This last Friday I got to fulfill my lifelong dream of performing stand-up comedy in the dimly lit auditorium of a long abandoned high school. It didn’t go quite how I planned. I’d always hoped it’d be kind of a Phantom of the Opera situation where the beauty of my stand-up comedy both haunts and beguiles a gorgeous young woman—and also I own a boat, and also I live in a basement. Instead, the auditorium had been refurbished, and it was a legit performance space called Revolution Hall, and not “...you mean that old high school across the river? Why, nobody has been in there for years. Though, some say if you listen at night, you can hear an overweight Jewish man’s hyperbolized observations.”
The very next evening, I got to perform on the roof of that regrettably-not-haunted high school. It was fly as hell and I’m bummed you (statistically if you’re reading this) missed it. The view was breathtaking, sincerely, it was one of those sunsets that looked like a third grade girl’s Lisa Frank binder, but like, both of her parents are doctors. Like, she has access to super ritzy Lisa Frank binders.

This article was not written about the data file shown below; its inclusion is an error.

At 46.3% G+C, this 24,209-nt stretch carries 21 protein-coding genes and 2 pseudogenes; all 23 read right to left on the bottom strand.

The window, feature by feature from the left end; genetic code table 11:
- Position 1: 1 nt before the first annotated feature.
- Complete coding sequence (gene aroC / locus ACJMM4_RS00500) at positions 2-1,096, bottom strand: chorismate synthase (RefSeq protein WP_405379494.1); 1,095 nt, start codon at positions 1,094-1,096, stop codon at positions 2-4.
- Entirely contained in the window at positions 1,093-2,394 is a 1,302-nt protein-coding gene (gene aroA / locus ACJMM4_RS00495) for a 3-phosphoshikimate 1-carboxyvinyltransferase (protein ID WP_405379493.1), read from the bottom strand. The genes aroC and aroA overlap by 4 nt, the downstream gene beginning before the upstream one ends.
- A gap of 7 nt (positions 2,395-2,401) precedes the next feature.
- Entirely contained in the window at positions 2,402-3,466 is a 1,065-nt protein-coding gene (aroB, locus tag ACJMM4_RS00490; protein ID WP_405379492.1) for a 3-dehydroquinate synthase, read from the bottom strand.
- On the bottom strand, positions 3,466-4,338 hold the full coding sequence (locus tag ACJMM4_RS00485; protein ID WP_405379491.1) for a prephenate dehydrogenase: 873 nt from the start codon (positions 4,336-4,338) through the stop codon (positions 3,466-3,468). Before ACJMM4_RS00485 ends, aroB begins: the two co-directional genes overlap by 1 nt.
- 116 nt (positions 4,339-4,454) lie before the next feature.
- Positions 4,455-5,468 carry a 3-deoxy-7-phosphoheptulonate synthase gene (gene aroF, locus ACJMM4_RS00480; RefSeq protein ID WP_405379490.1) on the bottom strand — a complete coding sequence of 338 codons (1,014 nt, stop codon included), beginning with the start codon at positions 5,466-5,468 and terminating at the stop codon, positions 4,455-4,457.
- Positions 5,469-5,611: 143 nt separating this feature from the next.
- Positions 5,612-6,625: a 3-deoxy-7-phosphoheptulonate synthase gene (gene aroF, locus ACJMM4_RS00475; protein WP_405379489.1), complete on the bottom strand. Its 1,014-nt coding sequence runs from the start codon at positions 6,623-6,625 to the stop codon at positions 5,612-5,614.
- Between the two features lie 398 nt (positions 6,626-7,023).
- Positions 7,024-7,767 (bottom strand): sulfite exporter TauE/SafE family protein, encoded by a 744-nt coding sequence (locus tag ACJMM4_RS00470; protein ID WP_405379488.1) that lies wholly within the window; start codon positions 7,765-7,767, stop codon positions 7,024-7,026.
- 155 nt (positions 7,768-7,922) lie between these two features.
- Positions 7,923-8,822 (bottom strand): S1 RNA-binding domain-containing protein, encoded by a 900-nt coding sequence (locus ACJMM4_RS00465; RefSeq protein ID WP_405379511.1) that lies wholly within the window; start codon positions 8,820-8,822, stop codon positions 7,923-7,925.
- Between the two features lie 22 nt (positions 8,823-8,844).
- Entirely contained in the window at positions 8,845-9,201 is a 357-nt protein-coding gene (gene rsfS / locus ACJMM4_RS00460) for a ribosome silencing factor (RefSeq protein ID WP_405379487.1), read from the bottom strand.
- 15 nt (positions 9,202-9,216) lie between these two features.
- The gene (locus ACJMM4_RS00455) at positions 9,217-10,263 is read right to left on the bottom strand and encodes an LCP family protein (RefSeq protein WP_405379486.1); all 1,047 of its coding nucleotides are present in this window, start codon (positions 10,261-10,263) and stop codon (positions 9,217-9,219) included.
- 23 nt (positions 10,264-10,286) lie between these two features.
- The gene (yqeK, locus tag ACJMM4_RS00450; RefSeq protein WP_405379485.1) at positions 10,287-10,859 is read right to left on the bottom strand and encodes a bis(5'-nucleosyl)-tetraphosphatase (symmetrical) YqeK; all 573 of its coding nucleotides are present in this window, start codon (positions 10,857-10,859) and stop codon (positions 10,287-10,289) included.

The sky was glowing. It was apocalyptic beautiful. I’d never been upstaged by the view before, but it happened that night, and it was perfect. Not just because I’m a sucker for a view, but because it was COINCIDENTALLY almost exactly seven years since I’d started doing stand-up comedy. And which, also coincidentally, happened for the first time down the street at an open mic at a bar called the Tonic Lounge, which then got reality TV’d into the Panic Room.
This is now going to get schmaltzy and also full of lamentation. I feel so lucky to have started doing comedy in Portland, especially when I started. I made some of my best friends through comedy, and I got to watch some of those best friends become bonafide professional comedians. A huge part of that, huger (what a dumb word huger is) than some of us are even able to admit, is the support we received from the city of Portland. You. Y’all. You’ns. Thank you. Now the lamentation.
They’re closing the fucking Boiler Room! (See News, pg 7.) The bar that hosts Portland’s longest running comedy open mic night. One of the longest running comedy open mics in the country. It fucking sucks and this kind of shit is happening more and more. Performance venues are shuttering to make room for development, and I totally understand why it’s happening but... The Boiler Room, Imago Theater, Slabtown (I know I’m leaving a bunch out)—all in the last year. I don’t know if anything can be done, or even if something should be done, but we’re losing the landmarks of our recent cultural heritage.
As I stood on that roof I was filled with joy and overcome by how grateful I felt, but I was also gazing at all the places that helped me get onto that roof—many of them gone forever, never again to be haunted by the hyperbolized observations of an overweight Jew.